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The Hellenistic city of Armavir, capital of the Orontid dynasty from the 4th-2nd c BC, was centered on the taller, steeper volcanic hill about 2 km further E. Easiest approach is, from modern Armavir, crossing the overpass and then jogging left and (after 100 m) right toward Haikavan (signposted "Margara"). About 300 m after the road bears left, a right turn will take you to the S side of the hill. Though Armavir was replaced as capital first by Yervandashat and then by Dvin, it maintained substantial habitation through the Medieval period, judging from the glazed pottery fragments still to be found. There is a substantial temple platform on the summit, and extensive house walls on the W side. Somewhere on the S slope outside the wall, 7 inscriptions in ancient Greek were carved into two rock faces about 12 meters apart, a reminder of Hellenistic influence on the Orontid kings. These inscriptions, probably carved around 200 BC, include a snatch of poetry regarding the Archaic Greek poet Hesiod, a pastiche of lines from Euripides, a list of Macedonian months, and some fragmentary letter texts. At the base of the hill is a small, modern cave-shrine marked by an iron cross.
Source: Rediscovering Armenia Guidebook
From a translated Soviet Brochure (still needs heavy editing)
In the western parts of Ararat plain, once belonging to ancient Aragatsotn region, 50 km from Yerevan, not far from modern villages of Armavir, Ailavan and Jrashen of Hoktemberian region a rocky reddish hill rises. On top of it once stood the citadel of Armavir, to the west of which the urban blocks were built. The Araks River which in those days flowed through the western outskirts of the town, not only supplied the town with water, but also favored its defense.
The halo of antiquity constantly surrounded the capital of ancient Armenia- Armavir.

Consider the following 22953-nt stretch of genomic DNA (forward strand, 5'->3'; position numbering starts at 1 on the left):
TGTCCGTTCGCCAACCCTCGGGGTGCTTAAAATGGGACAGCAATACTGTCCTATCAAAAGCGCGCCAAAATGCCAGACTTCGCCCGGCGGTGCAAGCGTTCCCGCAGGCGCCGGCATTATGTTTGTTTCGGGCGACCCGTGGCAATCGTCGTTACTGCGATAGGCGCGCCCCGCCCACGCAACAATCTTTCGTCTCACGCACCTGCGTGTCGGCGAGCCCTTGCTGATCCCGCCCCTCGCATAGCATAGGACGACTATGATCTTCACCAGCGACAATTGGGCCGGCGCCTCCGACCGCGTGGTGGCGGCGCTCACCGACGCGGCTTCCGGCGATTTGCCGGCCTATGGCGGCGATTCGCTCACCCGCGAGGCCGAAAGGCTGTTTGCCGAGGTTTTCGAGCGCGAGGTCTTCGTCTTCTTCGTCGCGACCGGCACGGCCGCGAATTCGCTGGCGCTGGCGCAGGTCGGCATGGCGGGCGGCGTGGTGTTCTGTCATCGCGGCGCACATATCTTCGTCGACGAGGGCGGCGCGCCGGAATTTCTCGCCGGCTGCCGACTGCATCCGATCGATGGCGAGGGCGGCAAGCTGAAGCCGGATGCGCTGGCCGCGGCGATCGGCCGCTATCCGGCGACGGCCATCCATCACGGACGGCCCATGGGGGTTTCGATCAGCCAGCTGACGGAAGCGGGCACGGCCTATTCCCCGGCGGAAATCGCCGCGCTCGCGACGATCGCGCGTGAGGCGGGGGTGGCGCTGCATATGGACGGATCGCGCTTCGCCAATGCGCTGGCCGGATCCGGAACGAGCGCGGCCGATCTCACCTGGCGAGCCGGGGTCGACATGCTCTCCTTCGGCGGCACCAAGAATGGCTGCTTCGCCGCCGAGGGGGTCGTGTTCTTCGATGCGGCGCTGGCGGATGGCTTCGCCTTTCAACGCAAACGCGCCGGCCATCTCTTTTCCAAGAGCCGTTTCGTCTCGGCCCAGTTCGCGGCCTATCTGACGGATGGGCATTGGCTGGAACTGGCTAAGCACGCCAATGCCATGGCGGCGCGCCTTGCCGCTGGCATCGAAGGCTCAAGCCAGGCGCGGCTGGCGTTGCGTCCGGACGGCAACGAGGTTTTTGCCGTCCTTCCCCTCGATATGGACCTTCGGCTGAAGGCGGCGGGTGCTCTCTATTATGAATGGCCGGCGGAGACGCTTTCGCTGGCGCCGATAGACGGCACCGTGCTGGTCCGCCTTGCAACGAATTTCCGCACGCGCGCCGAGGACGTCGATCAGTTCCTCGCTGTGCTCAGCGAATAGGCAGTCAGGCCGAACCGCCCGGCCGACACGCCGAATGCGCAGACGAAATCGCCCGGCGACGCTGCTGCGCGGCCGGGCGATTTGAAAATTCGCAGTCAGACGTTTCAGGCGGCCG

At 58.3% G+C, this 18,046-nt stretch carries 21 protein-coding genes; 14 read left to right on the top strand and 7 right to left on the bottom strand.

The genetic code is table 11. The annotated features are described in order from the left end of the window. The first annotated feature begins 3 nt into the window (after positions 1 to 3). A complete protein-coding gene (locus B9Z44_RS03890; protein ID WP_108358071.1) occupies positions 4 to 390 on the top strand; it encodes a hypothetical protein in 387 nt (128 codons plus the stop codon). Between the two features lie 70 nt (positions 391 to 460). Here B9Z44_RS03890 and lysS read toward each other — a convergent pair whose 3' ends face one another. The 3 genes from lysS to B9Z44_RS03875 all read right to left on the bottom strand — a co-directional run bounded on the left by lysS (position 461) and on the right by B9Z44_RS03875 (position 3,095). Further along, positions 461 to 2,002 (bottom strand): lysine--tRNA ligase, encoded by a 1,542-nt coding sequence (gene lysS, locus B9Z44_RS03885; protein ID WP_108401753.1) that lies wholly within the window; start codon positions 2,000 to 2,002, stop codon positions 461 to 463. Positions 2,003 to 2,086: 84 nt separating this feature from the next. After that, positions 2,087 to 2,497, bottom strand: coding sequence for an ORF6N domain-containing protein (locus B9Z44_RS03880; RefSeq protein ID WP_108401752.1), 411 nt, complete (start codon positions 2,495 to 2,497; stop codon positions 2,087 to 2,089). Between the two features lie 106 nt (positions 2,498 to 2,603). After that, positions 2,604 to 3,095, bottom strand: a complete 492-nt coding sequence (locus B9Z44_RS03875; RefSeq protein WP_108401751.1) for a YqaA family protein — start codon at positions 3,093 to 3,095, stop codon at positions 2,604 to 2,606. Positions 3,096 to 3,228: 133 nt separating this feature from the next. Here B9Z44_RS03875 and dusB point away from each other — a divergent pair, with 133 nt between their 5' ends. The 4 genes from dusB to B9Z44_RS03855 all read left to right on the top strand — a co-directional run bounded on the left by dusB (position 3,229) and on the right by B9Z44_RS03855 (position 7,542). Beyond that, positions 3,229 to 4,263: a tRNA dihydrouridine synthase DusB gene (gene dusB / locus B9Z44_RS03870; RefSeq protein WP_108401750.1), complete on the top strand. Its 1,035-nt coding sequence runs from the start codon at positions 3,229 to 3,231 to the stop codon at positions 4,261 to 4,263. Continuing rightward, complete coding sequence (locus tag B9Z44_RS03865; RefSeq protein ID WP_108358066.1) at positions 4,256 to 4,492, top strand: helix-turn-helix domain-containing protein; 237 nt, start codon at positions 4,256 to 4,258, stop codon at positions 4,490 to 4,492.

You see, Aramais- grandson of Armenian’s mythic ancestor Haik- settled down here. Here lived his descendants: Amasia, Aram, Anushavan-Sosanver.
The latter was dedicated to a platan (type of tree) grove belonging to Armavir’s oracle, where fortune-telling was told by rustling of leaves. The ancient Armenian legend says so, which got to us thanks to the father of Armenian history- Movses Khorenatsi.
But the true history of the town began when tourists and scholars, historians, archeologists, philologists and architects started visiting it.
In the last millennium some cuneiform of Urartu’s kings were found on the slopes of Armavir hill and in neighboring villages: Argishti I, Sarduti II, and Rusa III, which are now kept in the Museum of Armenian History.
As the inscriptions tell us, in 776, that is 6 years after the foundation of Erebuni, king Argishti built a new city- Argishtikhinili, one citadel of which was situated on the east hill, and the other- on the west (on the hill of Surb David).
On Armavir’s hills archeologists excavated a Urartian defensive wall, built of raw bricks on stone fundations. Basalt and volcanic stone blocks were roughly processed, sometimes well trimmed. On the northern steep slopes of the hill a wall was erected on the rock, which is cut in the form of a ladder with a row of stony walls on it. The trenches dug in the rock served to take away??? water from the fortress.
In the eastern part of the fortress in old times two huge buildings of five and three rooms stood, the remainders of which are now the stony foundations. The two buildings are separated from each other by a passage.